Fast Five Quiz: Severe Pediatric Atopic Dermatitis

William D. James, MD


March 15, 2021

The nummular form of atopic dermatitis in childhood differs from that in adults. In adults, the lower limbs are the predilection sites, while in children the lesions additionally develop on the trunk and may be numerous and exudative with vesicles.

Differential diagnosis is more challenging in early childhood than in older children and adults. For example, Netherton syndrome, some congenital immunodeficiency disorders, and generalized peeling skin syndrome share some of the symptoms of atopic dermatitis.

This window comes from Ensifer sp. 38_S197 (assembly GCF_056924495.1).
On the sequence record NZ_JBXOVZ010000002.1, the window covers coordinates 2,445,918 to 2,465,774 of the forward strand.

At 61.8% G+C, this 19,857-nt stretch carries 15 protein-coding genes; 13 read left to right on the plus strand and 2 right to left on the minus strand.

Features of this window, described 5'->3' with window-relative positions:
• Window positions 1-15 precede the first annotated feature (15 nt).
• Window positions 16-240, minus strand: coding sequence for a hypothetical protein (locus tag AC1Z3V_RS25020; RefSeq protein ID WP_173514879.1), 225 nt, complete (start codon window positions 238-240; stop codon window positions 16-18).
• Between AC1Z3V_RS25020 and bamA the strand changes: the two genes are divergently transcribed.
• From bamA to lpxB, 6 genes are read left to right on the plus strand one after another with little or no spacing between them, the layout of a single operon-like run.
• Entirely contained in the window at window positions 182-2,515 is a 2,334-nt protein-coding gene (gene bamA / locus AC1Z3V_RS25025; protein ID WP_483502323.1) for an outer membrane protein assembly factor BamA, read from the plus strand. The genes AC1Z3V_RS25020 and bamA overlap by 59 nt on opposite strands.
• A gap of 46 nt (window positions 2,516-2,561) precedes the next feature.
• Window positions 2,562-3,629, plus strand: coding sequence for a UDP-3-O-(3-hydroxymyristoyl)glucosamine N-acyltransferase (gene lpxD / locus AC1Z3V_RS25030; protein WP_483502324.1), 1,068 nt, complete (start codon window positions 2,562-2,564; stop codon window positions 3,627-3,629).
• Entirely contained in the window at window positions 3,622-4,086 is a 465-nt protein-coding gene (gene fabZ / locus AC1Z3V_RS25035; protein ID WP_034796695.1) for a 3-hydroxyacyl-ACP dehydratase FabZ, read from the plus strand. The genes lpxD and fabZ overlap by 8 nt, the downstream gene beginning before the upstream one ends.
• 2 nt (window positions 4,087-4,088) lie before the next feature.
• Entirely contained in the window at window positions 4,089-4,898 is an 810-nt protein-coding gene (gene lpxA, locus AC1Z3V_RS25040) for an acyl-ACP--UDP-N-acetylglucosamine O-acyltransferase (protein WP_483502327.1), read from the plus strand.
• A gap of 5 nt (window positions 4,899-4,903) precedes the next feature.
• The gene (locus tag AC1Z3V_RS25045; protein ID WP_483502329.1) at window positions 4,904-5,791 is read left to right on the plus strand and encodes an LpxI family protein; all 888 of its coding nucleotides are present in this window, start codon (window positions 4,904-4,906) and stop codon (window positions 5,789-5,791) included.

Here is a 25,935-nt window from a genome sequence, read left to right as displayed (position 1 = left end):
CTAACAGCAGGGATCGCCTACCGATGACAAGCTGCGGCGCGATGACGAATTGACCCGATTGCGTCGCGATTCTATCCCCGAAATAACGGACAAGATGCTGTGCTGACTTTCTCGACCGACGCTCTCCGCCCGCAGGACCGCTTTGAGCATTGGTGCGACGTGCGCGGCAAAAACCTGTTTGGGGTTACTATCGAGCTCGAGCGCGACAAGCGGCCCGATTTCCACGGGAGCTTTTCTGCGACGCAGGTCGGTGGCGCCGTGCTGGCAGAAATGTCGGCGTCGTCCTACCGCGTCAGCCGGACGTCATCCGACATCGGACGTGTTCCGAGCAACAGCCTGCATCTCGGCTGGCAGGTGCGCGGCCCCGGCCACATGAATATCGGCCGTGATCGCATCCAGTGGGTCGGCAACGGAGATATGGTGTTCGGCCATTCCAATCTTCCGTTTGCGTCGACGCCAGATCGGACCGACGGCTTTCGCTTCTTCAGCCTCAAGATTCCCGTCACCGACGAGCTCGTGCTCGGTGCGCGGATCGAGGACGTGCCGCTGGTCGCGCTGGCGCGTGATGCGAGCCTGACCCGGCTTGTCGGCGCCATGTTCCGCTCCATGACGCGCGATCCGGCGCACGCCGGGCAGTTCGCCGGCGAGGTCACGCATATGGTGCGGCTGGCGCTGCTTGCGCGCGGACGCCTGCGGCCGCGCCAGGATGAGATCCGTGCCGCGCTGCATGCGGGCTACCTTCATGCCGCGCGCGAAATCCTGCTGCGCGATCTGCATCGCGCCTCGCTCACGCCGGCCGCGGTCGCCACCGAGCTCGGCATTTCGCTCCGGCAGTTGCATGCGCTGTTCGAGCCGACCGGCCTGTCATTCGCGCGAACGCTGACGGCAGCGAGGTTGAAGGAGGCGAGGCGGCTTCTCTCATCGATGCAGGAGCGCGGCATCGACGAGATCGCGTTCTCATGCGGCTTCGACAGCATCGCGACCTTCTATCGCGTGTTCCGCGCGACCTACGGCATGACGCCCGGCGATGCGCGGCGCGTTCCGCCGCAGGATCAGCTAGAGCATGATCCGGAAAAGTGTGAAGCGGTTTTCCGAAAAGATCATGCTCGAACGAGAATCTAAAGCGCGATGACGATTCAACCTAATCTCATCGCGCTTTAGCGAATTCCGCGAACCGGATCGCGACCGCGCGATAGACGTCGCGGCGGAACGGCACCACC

Intrinsic atopic dermatitis is not associated with any allergies, and patients are diagnosed with normal immunoglobulin E levels in the blood and negative skin testing to environmental allergens. This form is more prevalent in infants compared with adults.

Infant skin has fewer natural moisturizing factors and lower surface lipid concentrations but higher water content and higher transepidermal water loss compared with adults. In early childhood, skin pH, desquamation, and proliferation rates are high. This impairs the epidermal barrier structure and function. The infant skin becomes vulnerable to environmental allergens, microbes, irritants, topically applied drugs, and emollients.

Learn more about the differential diagnosis for pediatric atopic dermatitis.


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